There are many columns I enjoy writing. This is one I wish I did not have to write. The Five Towns Jewish Times had two front-page articles and The Jewish Home had two articles concerning the sudden death of Dr. Steven Krauss, who died on Shabbos Shuvah. I will not repeat what was stated therein. The articles addressed Dr. Krauss’ life after he moved to the Five Towns. At the funeral, people also talked about how helpful he was to the community, including the shul. I have a different perspective, having grown up with him in Bayside. I had known him since I was 12 years old. He was a year older than me. I will refer to him as Steve instead of Dr. Krauss, since I am sure he would rather have been called that.

This was a week where I had so many things to choose to write about. I was planning to write about the Supreme Court vacating the stay of the New York State court’s order and the education department rules, the New York Times article, and the reaction to both. Then I got COVID. I am writing this column on the third day of having the virus. Hopefully, by the time the column is published, I will back to normal, or as some may say, normal for me.

One of the advantages of a weekly column as opposed to a daily column is that you only have to write once a week. The downside is, by the time the column is published, the situation being addressed can change. When I wrote about COVID two columns ago, I thought that I would have COVID for a few days and then be done with it. It had been almost two weeks and I was still testing positive. Finally, after fourteen days I tested negative. After ten days I was able to go to shul with a mask. However, I needed to continue to isolate for activities that I cannot do with a mask, such as eating and sleeping. The weather has been very comfortable, so I was able to eat outside. I had been sleeping in a small room with a small bed. When I was younger, I could sleep on anything. Age has a funny way of changing people.  It is a great feeling knowing that my incarceration is over. I just hope and pray that I do not suffer any lingering effects from COVID. Unfortunately, I know people who still suffer more than a year later.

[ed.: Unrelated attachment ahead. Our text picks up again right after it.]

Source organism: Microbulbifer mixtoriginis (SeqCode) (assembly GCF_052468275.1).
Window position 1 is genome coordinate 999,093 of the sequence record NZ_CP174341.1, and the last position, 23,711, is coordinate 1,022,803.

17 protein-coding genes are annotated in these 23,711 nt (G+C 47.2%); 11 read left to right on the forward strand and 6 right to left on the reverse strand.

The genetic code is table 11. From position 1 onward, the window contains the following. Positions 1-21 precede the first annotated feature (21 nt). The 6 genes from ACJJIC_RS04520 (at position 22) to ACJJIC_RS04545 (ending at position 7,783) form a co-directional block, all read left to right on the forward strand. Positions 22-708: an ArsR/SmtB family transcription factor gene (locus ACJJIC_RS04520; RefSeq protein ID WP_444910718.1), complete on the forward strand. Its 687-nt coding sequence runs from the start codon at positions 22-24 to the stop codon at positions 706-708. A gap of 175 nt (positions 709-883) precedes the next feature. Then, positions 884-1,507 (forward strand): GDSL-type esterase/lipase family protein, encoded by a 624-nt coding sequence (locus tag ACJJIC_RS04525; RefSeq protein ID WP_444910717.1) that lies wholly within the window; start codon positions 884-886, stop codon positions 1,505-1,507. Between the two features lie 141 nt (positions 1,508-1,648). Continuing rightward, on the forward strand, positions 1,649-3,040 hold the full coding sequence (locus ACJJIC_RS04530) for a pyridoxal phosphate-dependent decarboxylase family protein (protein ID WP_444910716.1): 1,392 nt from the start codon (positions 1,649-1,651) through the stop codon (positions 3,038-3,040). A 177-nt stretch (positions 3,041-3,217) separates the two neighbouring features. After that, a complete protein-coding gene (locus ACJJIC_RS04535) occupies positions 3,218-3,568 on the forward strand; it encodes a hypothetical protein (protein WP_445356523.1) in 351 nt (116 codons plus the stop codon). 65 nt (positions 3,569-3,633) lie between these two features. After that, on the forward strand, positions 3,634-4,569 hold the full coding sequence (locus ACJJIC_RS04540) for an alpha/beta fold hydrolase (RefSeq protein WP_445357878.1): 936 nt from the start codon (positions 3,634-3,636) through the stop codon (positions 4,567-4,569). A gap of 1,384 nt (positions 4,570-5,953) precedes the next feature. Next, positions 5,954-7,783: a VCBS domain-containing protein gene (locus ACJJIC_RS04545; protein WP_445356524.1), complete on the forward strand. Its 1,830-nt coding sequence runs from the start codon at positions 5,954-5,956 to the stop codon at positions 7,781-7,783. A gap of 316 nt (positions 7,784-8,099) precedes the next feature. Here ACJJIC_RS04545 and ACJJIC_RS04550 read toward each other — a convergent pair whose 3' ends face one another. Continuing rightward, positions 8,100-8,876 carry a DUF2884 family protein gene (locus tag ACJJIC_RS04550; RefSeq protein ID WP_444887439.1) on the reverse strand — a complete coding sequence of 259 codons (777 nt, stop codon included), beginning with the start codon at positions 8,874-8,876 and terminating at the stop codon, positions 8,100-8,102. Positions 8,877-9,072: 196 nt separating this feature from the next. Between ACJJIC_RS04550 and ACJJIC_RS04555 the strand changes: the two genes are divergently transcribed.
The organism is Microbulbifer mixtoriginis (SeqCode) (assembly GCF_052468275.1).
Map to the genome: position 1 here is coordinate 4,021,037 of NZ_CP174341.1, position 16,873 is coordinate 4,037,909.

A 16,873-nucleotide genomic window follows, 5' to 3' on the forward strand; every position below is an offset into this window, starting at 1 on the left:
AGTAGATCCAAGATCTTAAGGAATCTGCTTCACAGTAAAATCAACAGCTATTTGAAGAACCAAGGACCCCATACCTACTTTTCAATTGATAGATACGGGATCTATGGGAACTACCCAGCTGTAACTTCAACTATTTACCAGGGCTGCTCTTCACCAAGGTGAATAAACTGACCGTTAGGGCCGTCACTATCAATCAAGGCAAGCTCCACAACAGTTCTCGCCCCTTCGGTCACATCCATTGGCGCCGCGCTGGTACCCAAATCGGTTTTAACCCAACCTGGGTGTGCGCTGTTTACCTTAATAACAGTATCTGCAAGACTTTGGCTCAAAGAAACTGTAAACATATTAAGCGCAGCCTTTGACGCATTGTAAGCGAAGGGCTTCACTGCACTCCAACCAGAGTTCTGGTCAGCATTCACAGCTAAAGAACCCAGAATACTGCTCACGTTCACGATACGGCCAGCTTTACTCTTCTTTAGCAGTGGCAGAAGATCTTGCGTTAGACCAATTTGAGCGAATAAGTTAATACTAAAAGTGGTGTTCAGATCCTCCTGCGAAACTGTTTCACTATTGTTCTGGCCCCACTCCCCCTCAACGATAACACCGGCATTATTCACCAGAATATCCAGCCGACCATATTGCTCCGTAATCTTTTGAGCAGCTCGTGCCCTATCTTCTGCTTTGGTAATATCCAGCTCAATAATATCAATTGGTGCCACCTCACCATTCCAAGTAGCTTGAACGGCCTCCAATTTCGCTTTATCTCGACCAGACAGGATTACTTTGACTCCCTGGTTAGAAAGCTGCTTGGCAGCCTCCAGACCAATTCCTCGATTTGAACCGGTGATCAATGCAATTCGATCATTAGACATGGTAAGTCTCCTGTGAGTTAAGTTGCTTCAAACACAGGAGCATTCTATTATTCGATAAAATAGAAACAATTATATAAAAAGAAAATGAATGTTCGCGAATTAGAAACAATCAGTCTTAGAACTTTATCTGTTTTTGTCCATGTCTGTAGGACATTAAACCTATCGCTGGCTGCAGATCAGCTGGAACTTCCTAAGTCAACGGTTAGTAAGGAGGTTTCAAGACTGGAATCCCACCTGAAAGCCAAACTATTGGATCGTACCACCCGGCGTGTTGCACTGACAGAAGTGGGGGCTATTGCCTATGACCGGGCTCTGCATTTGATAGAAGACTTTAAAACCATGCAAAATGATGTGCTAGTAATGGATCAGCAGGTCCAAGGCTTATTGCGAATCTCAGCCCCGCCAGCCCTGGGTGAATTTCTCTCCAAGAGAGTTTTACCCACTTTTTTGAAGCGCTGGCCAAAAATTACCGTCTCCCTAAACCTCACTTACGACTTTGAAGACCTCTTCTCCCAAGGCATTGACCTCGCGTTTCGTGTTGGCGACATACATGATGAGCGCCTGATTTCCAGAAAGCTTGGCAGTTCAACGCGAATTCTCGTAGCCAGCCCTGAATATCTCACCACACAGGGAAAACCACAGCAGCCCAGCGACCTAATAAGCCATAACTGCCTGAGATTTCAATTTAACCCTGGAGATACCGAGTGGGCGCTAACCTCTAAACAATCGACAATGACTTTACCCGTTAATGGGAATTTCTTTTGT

Within a week, I went to two funerals and four shiva calls, one of my two guinea pigs died, Queen Elizabeth died, and it was the twenty-first anniversary of 9/11. There are some individuals who may look at this week and conclude that there is nothing but the dead and dying back in my little town. But I try to learn something from each experience.

I have no recollection of any major student protest the many years I was at the Yeshiva University main campus. I was not unique. YU, unlike some other universities, rarely had protests. While at YU, one of the protests that I did hear about involved Rabbi Soloveitchik (the Rav) in the late 1960s objecting to the change of status of the yeshiva to become a university. I did not think much of it, since I thought it had no practical effect. Years later, after the New York County Supreme Court Judge’s decision in the YU Pride Alliance case, I realized I was wrong. The Court relied upon the change in status as grounds to apply the New York City Human Rights Law (NYCHRL) to YU. I then investigated to learn about the protest involving the Rav.

For the past couple of weeks, I have written about the importance of not relying upon others’ opinions, whether it was a stock or whether CNN’s program was a whitewash. I recommended that you look at the original source the CNN program or SEC reports that companies must file. A review of Rabbi Schonfeld’s column indicates a third reason you should look at the original source.  If you look at the original document, you can see what is fact and what is opinion.